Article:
Lemons v. the City and County of Denver went beyond the traditional doctrine of equal pay for equal work and raised the issue of comparable worth. Those involved in the suit alleged that certain jobs possess enough similarities to other jobs based on educational preparation, responsibility, and skill level that comparable wages should be paid for both. The nurses presented evidence that city and county starting salaries for such workers as sign painters, tree trimmers, and tire service men (traditionally male occupations) were higher than those for nurses (a traditionally female occupation). The nurses failed to convince two judges in the case who ruled against them. The nurses appealed the case to the Supreme Court which declined to hear the case.
President Jimmy Carter pocket vetoes Nurse Training Act amendments
In vetoing the amendments, President Carter stated that they authorized expenditures in excess of the needs of nurse training programs and cited the need to curb inflation. Nursing groups quickly refuted the contention that the supply of nurses was adequate, noting reports of nurse shortages throughout the country.
President Jimmy Carter signs Nurse Training Act amendments
Signing this act reversed an earlier stand taken by President Carter when he vetoed the 1978 Nurse Training Act amendments. However, the new amendments allocated only half the monies originally proposed. The measure provided funds for special projects, student loans, traineeships for nurse practitioners and nurse anesthetists, and construction grants to schools of nursing. The revised act also directed the National Academy of Sciences to study and report on future nursing manpower needs and make recommendations about future federal support of nursing education.
American Nurses Association releases Nursing: A Social Policy Statement
Nursing: A Social Policy Statement was a wide ranging position paper which defined and identified the distinguishing characteristics of nursing practice and described the profession’s responsibilities to the public.
Department of Health and Human Services publishes The Recurrent Shortage of Registered Nurses: A New Look at the Issues
This report identified low salary levels as the causative factor of nurse shortages. The report noted that the numbers of entrants into nursing programs are positively related to beginning salaries for nurses. High salaries initially attract new recruits into the profession. But as the number of nurses increases salaries first level off and then decline relative to other fields. The lower resulting salaries make nursing less attractive to new entrants and lead to a decrease in the number of nurses. Once the number of nurses decreases a new cycle of nurse shortages occurs. The report casts doubts regarding the effectiveness of federal funding for nursing education in relieving nurse shortages placing instead primacy on market forces.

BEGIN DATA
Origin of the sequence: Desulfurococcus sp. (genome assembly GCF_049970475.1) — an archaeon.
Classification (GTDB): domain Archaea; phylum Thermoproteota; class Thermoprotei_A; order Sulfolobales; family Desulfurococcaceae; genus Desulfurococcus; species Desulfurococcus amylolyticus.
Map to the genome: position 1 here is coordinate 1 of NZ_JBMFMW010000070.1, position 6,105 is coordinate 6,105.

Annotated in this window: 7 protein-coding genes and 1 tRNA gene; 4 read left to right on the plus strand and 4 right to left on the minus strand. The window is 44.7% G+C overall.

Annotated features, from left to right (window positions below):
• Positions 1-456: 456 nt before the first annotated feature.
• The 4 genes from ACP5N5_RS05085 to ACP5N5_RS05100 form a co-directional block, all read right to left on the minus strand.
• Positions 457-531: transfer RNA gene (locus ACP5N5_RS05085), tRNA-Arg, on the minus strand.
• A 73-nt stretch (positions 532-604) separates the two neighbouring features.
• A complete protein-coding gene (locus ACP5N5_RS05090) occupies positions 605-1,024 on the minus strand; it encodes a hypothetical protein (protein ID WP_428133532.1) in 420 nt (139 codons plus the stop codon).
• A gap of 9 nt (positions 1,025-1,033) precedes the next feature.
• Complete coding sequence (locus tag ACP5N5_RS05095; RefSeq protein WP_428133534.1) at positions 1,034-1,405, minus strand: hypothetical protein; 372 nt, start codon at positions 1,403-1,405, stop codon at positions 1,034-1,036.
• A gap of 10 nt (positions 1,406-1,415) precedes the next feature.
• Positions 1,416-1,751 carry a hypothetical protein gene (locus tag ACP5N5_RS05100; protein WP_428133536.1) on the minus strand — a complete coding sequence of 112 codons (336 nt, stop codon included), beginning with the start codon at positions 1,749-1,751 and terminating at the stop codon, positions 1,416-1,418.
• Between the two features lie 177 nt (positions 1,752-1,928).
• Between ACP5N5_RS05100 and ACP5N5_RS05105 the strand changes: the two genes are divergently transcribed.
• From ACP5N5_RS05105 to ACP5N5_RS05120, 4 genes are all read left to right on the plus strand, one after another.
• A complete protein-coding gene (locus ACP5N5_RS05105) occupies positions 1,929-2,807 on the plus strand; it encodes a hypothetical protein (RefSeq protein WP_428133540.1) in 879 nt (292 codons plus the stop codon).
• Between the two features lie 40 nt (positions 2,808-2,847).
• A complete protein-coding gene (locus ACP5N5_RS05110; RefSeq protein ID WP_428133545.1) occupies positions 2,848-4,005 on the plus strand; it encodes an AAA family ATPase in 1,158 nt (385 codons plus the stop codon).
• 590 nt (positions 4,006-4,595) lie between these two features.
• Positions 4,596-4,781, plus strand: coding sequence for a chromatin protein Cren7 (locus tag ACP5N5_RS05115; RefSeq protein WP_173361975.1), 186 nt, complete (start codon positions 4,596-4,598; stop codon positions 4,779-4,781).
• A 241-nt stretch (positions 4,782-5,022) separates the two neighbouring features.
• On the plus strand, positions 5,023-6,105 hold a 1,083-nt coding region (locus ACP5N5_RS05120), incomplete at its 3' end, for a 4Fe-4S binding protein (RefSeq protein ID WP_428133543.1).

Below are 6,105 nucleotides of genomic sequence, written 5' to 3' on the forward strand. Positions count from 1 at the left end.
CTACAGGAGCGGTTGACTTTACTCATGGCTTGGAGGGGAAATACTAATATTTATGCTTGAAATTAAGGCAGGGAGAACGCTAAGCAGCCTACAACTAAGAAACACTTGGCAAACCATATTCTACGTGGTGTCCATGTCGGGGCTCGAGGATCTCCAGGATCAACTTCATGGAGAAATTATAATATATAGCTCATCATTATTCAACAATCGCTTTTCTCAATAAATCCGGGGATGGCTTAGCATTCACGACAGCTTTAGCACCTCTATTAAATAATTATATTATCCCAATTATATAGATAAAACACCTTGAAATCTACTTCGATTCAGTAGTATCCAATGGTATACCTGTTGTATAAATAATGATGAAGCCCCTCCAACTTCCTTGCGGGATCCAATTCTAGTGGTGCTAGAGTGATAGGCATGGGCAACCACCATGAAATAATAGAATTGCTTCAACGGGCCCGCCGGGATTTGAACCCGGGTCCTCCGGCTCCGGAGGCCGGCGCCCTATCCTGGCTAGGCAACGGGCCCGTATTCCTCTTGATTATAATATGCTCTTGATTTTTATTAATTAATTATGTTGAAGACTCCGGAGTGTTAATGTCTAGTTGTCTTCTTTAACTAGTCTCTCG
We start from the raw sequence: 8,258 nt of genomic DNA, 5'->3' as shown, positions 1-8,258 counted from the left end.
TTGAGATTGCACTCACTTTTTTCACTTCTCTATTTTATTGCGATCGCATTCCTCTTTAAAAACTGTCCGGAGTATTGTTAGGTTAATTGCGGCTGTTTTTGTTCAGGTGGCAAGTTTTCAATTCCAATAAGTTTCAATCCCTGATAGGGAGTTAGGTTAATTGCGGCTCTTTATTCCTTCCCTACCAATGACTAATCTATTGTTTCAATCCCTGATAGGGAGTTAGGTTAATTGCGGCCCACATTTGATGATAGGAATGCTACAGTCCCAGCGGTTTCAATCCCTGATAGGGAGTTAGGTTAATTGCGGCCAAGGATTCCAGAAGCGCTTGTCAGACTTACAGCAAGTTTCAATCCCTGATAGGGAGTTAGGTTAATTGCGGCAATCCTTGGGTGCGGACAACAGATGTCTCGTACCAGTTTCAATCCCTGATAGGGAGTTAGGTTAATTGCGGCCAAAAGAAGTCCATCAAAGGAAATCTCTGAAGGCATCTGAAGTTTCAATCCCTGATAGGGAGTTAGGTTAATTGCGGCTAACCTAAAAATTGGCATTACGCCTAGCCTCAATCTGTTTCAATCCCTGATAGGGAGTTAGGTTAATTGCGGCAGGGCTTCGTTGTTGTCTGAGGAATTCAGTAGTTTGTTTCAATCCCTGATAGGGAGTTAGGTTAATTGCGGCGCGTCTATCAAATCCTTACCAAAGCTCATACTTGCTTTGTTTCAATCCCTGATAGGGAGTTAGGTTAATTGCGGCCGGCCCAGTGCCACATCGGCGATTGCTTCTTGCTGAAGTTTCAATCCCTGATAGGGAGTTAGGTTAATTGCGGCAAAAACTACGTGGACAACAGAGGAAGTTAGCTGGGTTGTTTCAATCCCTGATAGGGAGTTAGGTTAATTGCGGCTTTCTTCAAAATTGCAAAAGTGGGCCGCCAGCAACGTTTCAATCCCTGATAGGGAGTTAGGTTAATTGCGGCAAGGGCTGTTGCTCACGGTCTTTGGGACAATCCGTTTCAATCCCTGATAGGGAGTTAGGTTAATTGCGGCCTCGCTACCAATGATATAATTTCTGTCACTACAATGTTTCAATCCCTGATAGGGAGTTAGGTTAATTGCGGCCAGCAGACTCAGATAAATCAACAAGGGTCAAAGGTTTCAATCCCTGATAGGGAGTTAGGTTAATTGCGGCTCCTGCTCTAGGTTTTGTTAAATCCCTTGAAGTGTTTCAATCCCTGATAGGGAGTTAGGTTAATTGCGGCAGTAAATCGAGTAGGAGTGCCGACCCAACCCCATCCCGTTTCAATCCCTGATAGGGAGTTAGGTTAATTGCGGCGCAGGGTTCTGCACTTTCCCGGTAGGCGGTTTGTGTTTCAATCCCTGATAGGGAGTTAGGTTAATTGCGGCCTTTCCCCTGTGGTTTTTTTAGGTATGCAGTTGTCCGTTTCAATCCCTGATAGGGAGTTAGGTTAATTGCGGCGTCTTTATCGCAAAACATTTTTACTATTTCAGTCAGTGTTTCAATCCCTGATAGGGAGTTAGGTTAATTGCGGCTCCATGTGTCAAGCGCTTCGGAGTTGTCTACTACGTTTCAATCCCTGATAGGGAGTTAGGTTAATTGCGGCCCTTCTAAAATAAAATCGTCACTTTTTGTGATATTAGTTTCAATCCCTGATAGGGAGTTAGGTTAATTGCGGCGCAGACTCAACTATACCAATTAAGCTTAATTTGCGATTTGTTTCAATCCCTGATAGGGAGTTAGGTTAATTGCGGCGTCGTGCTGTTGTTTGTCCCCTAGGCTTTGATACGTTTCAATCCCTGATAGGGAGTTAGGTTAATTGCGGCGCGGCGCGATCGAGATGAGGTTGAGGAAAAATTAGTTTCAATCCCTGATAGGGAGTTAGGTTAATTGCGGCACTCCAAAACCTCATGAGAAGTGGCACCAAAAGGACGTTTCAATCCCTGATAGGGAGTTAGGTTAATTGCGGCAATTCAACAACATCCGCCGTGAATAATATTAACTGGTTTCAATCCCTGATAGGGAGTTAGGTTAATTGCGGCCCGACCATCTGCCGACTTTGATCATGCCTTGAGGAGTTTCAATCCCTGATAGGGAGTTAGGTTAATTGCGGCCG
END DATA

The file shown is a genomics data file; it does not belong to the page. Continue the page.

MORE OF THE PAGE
Graduate Medical Education Advisory Committee (GMENAC) report released
This committee advised the Secretary of Health and Human Services that an oversupply of physicians would be evident by 2000. The report also cautioned against increasing the number of nurse practitioners, certified nurse midwives, and physician assistants until the need for them could be determined.
American Academy of Nursing identifies forty-one hospitals as “Magnet Hospitals”
The Magnet Hospital program identified hospitals that were satisfying places for nurses to work and were considered models of nursing practice. Magnet Hospitals provided a workplace environment for nurses that allow them to practice under optimum conditions. The Magnet Hospital program developed into a form of accrediting for hospital nursing services and presently is administered through the American Nurses Credentialing Service, a subsidiary of the American Nurses Association.
The Institute of Medicine releases its study entitled, Nursing and Nursing Education: Public Policies and Private Action
The Institute of Medicine Committee was charged with investigating whether there was a need for continued federal support of nursing, ways to get nurses in underserved areas, and how to encourage nurses to remain active in their profession. The committee carried out a sophisticated and well-documented analysis of problems in nursing, yet erroneously concluded that the supply and demand of generalist nurses was in balance. The committee did identify several problems in nursing including nurses’ dissatisfaction with their scope of practice and role definition and the job strain and mental and physical fatigue they experienced. The committee did not recommend a single educational standard for entry into nursing practice but called for continued easy access to nursing jobs and more funds for preparing nurse practitioners.